Aspirationally–global scale plants' taxonomy checklists (tertiary sources)

A brief post acknowledging, learning from and starting discussion of this:
Recent 2023 scholarly published article’s evidences
regarding four global plants names checklists :
(Aspirationally–global plants’ taxonomy tertiary aggregation sources).

Schellenberger Costa, D., Boehnisch, G., Freiberg, M., Govaerts, R., Grenié, M., Hassler, M., Kattge, J., Muellner-Riehl, A.N., Rojas Andrés, B.M., Winter, M., Watson, M., Zizka, A. and Wirth, C. (2023)
The big four of plant taxonomy – a comparison of global checklists of vascular plant names.
New Phytologist.

Sharing now as only now this last week I came across this.
I was busy doing ecology–botany–ecological restoration outdoors for most of the last 3+ months.

Regarding the necessity of plants taxa’ authors’ names (as standard according to the ICBN: ) .
(For animals too: author names and publication dates as standard according to the IZN: ).
An important quotation:

But the sheer scale of differences in accepted names linked to taxon names across all lists means that it is unlikely they will be checked in the short term, leaving users with no choice but to acknowledge the idiosyncrasies and potentially test for their effect on name resolution.
Such tests, however, should include botanical author names, but unfortunately, at a time where large global databases as TRY, GBIF, or GIFT make huge amounts of data available to ecologists, there is a tendency to omit author names for simplicity.
This is not only the fault of the users themselves – the majority (76%) of the taxon names submitted to the v.6 of TRY had no author names.
Problems arising through this are well known among taxonomists, but mostly ignored or unknown in other research communities.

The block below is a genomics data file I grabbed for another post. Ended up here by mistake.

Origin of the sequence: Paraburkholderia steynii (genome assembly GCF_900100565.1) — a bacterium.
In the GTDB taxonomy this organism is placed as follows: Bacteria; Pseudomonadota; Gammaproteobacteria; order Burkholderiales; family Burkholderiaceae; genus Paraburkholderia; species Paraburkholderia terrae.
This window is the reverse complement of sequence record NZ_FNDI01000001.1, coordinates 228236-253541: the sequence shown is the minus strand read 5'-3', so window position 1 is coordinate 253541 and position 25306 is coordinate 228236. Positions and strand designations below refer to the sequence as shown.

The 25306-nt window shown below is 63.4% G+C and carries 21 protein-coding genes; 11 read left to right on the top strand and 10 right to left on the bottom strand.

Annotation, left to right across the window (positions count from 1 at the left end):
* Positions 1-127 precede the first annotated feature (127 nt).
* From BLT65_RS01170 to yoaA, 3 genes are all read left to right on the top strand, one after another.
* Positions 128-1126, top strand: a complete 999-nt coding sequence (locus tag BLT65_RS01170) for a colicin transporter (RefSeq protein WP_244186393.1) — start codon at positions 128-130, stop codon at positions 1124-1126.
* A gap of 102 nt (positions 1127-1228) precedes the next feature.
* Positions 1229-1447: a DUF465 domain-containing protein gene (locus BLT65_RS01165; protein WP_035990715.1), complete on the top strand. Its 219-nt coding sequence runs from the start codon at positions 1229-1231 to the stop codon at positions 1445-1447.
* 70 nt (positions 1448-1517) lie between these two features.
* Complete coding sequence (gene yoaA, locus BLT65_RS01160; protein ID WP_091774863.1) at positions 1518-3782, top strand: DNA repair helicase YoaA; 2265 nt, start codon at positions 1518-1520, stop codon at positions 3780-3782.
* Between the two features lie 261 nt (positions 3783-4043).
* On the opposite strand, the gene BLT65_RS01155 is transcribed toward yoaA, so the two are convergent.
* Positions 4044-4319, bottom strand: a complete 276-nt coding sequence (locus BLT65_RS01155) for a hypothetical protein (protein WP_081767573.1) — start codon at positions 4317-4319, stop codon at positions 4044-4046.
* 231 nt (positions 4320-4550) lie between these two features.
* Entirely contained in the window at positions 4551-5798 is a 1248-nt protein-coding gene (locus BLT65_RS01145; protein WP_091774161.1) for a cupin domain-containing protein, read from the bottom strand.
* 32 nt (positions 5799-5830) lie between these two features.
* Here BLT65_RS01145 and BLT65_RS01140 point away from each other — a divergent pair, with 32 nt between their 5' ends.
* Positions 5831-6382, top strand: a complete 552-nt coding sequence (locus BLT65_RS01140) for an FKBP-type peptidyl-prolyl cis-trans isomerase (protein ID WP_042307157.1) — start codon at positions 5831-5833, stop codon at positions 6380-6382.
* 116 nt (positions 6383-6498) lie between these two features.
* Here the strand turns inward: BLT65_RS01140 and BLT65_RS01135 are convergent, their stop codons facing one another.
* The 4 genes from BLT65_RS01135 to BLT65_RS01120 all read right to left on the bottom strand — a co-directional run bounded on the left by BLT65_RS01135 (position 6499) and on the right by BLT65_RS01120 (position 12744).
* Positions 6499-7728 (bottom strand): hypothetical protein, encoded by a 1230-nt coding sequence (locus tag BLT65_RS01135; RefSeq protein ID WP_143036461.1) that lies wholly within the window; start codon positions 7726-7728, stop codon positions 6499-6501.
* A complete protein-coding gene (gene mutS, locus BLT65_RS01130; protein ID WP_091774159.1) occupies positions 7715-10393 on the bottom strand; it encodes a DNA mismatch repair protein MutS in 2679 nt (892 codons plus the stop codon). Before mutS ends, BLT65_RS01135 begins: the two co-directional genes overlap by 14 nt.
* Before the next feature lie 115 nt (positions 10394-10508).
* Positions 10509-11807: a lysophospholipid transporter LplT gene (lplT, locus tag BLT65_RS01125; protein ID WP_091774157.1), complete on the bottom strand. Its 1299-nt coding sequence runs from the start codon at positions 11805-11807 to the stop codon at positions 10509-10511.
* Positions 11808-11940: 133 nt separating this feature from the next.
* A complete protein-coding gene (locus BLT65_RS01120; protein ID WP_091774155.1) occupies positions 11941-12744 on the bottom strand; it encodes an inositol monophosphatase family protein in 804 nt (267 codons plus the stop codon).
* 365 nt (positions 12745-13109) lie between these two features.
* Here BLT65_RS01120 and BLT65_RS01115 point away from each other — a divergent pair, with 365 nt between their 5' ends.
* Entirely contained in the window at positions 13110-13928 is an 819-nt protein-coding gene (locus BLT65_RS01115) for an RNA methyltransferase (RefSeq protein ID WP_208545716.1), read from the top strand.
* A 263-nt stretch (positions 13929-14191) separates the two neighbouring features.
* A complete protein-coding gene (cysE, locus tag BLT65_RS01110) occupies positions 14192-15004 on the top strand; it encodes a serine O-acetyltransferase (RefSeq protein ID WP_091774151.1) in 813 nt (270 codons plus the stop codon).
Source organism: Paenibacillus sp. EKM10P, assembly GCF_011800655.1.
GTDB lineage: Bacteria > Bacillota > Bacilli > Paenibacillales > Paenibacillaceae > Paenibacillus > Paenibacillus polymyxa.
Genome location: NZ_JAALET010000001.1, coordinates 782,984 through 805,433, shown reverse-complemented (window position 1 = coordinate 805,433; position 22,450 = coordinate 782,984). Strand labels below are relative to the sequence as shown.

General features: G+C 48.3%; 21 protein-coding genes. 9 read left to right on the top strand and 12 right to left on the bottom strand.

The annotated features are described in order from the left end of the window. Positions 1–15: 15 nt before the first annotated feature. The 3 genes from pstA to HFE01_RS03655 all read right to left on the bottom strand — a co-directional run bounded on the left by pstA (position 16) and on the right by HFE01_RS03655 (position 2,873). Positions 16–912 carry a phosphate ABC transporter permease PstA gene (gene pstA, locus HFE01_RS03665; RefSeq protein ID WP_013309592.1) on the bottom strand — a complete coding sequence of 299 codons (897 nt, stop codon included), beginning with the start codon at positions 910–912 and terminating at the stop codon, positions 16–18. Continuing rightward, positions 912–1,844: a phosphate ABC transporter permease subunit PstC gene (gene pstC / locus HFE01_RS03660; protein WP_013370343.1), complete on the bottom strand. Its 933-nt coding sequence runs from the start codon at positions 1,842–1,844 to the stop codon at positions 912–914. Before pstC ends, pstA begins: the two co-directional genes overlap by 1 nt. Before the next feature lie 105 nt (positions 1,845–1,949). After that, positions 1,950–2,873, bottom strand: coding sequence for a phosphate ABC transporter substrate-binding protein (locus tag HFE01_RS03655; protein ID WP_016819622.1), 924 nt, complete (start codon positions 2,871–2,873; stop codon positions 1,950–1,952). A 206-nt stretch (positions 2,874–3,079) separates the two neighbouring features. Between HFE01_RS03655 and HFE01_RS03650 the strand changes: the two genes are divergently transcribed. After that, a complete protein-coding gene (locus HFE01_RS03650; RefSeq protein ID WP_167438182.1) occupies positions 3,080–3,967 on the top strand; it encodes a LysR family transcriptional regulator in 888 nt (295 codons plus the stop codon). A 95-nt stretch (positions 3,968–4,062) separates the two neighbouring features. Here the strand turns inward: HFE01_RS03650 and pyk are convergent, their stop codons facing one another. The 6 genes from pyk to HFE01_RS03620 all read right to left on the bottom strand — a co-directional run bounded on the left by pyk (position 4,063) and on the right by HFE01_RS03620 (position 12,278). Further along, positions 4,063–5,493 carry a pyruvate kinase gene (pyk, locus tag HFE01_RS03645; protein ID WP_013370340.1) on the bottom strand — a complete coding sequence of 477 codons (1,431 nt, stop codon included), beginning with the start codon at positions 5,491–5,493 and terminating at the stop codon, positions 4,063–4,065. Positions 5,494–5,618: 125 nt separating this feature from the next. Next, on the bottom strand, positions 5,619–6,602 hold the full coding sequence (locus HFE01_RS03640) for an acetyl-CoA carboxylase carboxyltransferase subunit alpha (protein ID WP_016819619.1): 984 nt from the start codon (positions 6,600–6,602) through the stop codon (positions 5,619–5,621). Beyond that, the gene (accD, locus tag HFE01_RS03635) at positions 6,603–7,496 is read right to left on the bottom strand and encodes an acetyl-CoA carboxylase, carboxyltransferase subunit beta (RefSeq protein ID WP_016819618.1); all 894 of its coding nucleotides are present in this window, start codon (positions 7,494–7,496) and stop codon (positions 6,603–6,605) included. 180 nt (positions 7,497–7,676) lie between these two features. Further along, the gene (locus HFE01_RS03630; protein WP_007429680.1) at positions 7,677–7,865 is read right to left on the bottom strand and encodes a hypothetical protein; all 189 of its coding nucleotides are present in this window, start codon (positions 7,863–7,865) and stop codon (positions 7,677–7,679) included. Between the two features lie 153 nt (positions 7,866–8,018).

Examples include wrong distribution models or animal names ending up in botanical databases.
While only 3–5% of taxon names in the different checklists are homonyms (Fig. 2h), their author names being necessary for correct assignment, we argue increased attention should be paid when submitting data involving taxonomic information to any database.
Especially for homonyms, which have a list dependence of > 0.5, inconsistencies in databases may have a substantial impact on inferences drawn.

Supporting scholarly references:

• Park, Daniel S., Feng, X., Akiyama, S. et al. (2023)
The colonial legacy of herbaria.
Nature Human Behaviour 7 1059–1068.

Abstract: "
Herbarium collections shape our understanding of Earth’s flora and are crucial for addressing global change issues. Their formation, however, is not free from sociopolitical issues of immediate relevance. Despite increasing efforts addressing issues of representation and colonialism in natural history collections, herbaria have received comparatively less attention. While it has been noted that the majority of plant specimens are housed in the Global North, the extent and magnitude of this disparity have not been quantified. Here we examine the colonial legacy of botanical collections, analysing 85,621,930 specimen records and assessing survey responses from 92 herbarium collections across 39 countries. We find an inverse relationship between where plant diversity exists in nature and where it is housed in herbaria. Such disparities persist across physical and digital realms despite overt colonialism ending over half a century ago. We emphasize the need for acknowledging the colonial history of herbarium collections and implementing a more equitable global paradigm for their collection, curation and use.